C indicates Century 20 , ' y '  means year ,  'b' means month , 'd' is date


Linux File Structure

In the Linux file structure files are grouped according to purpose. Ex: commands, data files, documentation. Parts of a Unix directory tree are listed below. All directories are grouped under the root entry "/". That part of the directory tree is left out of the below diagram. See the FSSTND standard (Filesystem standard).
  • root - The home directory for the root user
  • home - Contains the user's home directories along with directories for services
    • ftp
    • HTTP
    • samba
    • george
  • bin - Commands needed during bootup that might be needed by normal users
  • sbin - Like bin but commands are not intended for normal users. Commands run by LINUX.
  • proc - This filesystem is not on a disk. It is a virtual filesystem that exists in the kernels imagination which is memory.
    • 1 - A directory with info about process number 1. Each process has a directory below proc.
  • usr - Contains all commands, libraries, man pages, games and static files for normal operation.
    • bin - Almost all user commands. some commands are in /bin or /usr/local/bin.
    • sbin - System admin commands not needed on the root filesystem. e.g., most server programs.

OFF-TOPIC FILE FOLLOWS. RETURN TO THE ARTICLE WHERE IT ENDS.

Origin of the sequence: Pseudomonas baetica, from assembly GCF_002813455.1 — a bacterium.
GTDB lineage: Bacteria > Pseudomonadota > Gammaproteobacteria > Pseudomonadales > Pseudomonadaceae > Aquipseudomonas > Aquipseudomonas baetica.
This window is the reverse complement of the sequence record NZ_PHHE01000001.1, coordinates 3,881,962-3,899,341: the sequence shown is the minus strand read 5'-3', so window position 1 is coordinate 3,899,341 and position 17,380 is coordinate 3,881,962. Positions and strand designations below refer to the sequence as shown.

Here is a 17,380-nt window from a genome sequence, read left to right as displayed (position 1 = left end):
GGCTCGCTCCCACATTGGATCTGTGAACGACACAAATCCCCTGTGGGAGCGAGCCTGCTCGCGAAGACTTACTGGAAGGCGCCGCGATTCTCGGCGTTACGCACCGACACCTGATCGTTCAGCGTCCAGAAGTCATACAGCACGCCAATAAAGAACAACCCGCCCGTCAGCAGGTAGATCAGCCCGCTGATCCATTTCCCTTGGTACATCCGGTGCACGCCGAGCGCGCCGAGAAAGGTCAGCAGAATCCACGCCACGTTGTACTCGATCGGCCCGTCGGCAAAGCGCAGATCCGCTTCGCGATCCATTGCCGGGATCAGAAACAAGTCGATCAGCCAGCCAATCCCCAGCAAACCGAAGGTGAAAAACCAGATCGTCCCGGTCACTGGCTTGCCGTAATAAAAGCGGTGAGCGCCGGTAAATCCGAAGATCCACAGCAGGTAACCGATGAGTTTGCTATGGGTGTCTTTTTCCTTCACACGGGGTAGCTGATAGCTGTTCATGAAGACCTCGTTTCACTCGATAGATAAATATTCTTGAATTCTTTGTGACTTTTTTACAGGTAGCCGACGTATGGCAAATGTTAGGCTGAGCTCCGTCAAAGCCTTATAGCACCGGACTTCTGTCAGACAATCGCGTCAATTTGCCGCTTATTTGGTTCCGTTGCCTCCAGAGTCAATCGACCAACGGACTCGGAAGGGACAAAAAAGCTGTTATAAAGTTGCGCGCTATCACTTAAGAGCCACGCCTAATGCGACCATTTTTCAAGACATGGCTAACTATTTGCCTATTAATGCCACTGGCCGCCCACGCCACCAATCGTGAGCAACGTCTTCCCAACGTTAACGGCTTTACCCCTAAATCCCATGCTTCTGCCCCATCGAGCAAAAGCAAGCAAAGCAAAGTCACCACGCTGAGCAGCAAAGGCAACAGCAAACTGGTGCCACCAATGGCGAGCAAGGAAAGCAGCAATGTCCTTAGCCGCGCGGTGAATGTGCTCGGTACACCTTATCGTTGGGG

• include - Header files for the C programming language. Should be below /user/lib for consistency.
    • lib - Unchanging data files for programs and subsystems
    • local - The place for locally installed software and other files.
    • man - Manual pages
    • info - Info documents
    • doc - Documentation
    • tmp
    • X11R6 - The X windows system files. There is a directory similar to usr below this directory.
    • X386 - Like X11R6 but for X11 release 5
  • boot - Files used by the bootstrap loader, LILO. Kernel images are often kept here.
  • lib - Shared libraries needed by the programs on the root filesystem
    • modules - Loadable kernel modules, especially those needed to boot the system after disasters.
  • dev - Device files
  • etc - Configuration files specific to the machine.
    • skel - When a home directory is created it is initialized with files from this directory
    • sysconfig - Files that configure the linux system for devices.
  • var - Contains files that change for mail, news, printers log files, man pages, temp files